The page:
For many years, the Indians have been the great forsaken of American cinema. Native Americans would have a lot to say about the way their country’s story was told. As in the best definition of propaganda, Indians have been associated with cruel and barbarous customs, in contrast to white man’s civilization. Obviously no reference to the great Indian democratic tradition has ever been made (I look forward to a film that would recount the American Revolution and the Six Nations civilization from the point of view of the Indians, along the lines of Wu Ming’s Manituana novel). Some important directors, like Aldrich, did humanize the enemy, but the real paradigm shift came thanks to the New Hollywood: Soldier Blue is one of the first titles that recounts the other side of the myth. Despite the criticism put forward by various films at different times, the role of the conquest of the West in US imagery is never questioned (not even after the jumble of Oscars obtained by Dances With Wolves).

Cheyenne war chief Spotted Wolf facing a treacherous attack in Soldier Blue.

Epic (and Myth). It’s difficult to find a country that does not trace its destiny back to a myth. A nation with such a recent history as the United States has been able to make the most of the greatest bard of the twentieth century, to find a unifying story that is also functional to the status of a great world power. The conquest of the West was a slow, long and difficult journey through the lands of a vast continent. The fact that almost no one remembers it as a clash between two worlds is due to literature first, and then to Western movies. Viewing this process exclusively as military confrontation would be reductive. It is necessary to underline the importance of the technical and industrial aspects (think of the railway epic The Iron Horse) and of the relationship between man and nature (but perhaps it would be better to call it anthropization).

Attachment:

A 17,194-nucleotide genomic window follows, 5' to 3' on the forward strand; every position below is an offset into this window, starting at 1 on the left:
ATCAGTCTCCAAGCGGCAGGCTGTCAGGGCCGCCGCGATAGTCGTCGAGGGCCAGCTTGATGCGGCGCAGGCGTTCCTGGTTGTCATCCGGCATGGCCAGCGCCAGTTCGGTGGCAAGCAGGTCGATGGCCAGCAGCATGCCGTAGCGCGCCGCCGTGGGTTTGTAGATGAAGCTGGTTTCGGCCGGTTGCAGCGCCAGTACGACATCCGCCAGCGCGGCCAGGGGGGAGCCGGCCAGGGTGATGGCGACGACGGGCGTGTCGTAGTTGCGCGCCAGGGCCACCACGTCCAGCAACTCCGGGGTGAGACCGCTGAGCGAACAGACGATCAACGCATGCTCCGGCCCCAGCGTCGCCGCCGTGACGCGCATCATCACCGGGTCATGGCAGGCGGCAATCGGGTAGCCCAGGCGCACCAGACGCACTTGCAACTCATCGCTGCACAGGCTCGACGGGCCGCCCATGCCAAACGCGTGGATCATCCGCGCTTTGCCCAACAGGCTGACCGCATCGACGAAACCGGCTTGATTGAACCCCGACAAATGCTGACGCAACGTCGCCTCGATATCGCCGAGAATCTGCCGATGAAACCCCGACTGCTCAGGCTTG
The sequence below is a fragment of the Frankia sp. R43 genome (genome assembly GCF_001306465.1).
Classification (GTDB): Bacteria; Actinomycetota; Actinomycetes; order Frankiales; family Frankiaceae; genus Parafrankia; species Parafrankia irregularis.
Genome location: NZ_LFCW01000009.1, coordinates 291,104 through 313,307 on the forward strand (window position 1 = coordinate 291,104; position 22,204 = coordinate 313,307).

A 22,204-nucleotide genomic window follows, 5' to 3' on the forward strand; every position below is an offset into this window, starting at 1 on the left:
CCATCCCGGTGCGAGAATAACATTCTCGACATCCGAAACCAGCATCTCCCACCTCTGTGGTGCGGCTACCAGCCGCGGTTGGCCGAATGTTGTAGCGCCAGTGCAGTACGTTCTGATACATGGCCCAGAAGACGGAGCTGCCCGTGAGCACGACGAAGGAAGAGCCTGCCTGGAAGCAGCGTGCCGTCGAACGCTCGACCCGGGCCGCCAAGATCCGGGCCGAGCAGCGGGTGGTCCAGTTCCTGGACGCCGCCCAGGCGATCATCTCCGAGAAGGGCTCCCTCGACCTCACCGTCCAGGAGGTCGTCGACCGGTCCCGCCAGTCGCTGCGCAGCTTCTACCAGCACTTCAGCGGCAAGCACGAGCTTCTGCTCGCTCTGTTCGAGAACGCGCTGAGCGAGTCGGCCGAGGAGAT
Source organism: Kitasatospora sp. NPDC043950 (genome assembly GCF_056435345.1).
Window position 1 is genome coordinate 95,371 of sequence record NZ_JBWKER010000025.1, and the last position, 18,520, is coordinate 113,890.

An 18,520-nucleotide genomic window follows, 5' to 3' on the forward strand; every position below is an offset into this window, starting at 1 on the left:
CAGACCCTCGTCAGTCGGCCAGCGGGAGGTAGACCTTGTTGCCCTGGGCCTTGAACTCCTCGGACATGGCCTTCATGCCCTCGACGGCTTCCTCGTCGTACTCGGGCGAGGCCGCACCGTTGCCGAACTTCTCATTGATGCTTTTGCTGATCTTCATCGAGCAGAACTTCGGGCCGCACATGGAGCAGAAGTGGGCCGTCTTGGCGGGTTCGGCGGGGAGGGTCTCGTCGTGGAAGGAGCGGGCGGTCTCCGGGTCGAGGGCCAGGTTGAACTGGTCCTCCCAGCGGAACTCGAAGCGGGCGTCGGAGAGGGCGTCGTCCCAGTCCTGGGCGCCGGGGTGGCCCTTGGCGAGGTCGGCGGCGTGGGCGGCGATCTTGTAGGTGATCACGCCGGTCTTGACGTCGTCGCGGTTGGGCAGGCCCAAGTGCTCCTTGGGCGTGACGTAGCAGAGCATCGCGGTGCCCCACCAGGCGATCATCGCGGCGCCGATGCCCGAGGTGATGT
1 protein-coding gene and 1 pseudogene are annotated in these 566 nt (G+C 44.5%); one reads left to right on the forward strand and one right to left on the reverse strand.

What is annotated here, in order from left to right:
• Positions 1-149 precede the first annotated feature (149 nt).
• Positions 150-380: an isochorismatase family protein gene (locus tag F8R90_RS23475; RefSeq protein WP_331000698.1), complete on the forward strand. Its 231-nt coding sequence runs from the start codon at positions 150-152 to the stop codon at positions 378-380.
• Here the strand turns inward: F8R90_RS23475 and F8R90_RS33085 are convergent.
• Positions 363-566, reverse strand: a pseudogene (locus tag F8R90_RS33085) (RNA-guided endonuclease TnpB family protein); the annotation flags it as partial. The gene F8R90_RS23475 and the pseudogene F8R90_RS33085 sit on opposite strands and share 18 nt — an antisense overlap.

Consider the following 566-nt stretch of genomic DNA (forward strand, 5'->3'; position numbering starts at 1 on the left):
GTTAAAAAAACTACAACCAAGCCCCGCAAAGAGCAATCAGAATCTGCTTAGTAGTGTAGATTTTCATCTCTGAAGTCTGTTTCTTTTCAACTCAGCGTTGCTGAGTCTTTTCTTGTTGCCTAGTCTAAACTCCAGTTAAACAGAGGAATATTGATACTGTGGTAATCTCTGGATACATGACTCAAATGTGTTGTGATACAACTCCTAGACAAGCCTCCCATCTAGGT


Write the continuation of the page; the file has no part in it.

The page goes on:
Why do these stories still work today?

Western film has its own circle of admirers. Each one of them lets him or herself be captivated, consciously or unconsciously, by certain aspects of the genre.

Those who love great stories are fascinated by those characters who stand out for their consistency and obstinacy. Characters who hide a big heart under their thick skin and throw themselves blindly into adventure only to honor their word. Surely these films privilege a quick and instinctive showdown, where words and thoughts are less valuable than action. This however does not prevent the development of intellectual clashes between the protagonists.

Johnny Guitar: ready wit, loaded gun, big heart.

Violence is an essential element of the genre, but it is not an end in itself (with the exception of Spaghetti Western, and of the cinema of the 60s and 70s in general). 

Others find in Western movies a clash between the old and the new ways (of producing, of living, of loving) that is denied elsewhere. New, in this case, almost never rhymes with good. These concepts are almost invariably delivered as transparently as possible. Some cases are more opaque: a symbolic or allusive language is used. House doors, stagecoaches or glasses of whiskey become synonyms for more complex ideas, fleetingly capable of alluding to a universe that only needs to be glimpsed at in order to be understood.

Film language lovers know that its evolution owes a lot to Western cinema. Through it, some technical expedients have been enhanced, in particular those related to large spaces: dollies, camera carts, trolleys, helicopters, increasingly luminous lenses and increasingly sensitive films (not to mention the brilliant use of ritter fans in the cinema field).

It is difficult to draw a profile of the Western aficionado; perhaps he is an esthete of the seventh art, perhaps a dreamer in search of adventure. But he surely has a good reason to keep looking beyond the horizon.

We do not like a good thing, if we don’t measure up to it.
– Friedrich W. Nietzsche

Translated from Italian by Valeria Calderoni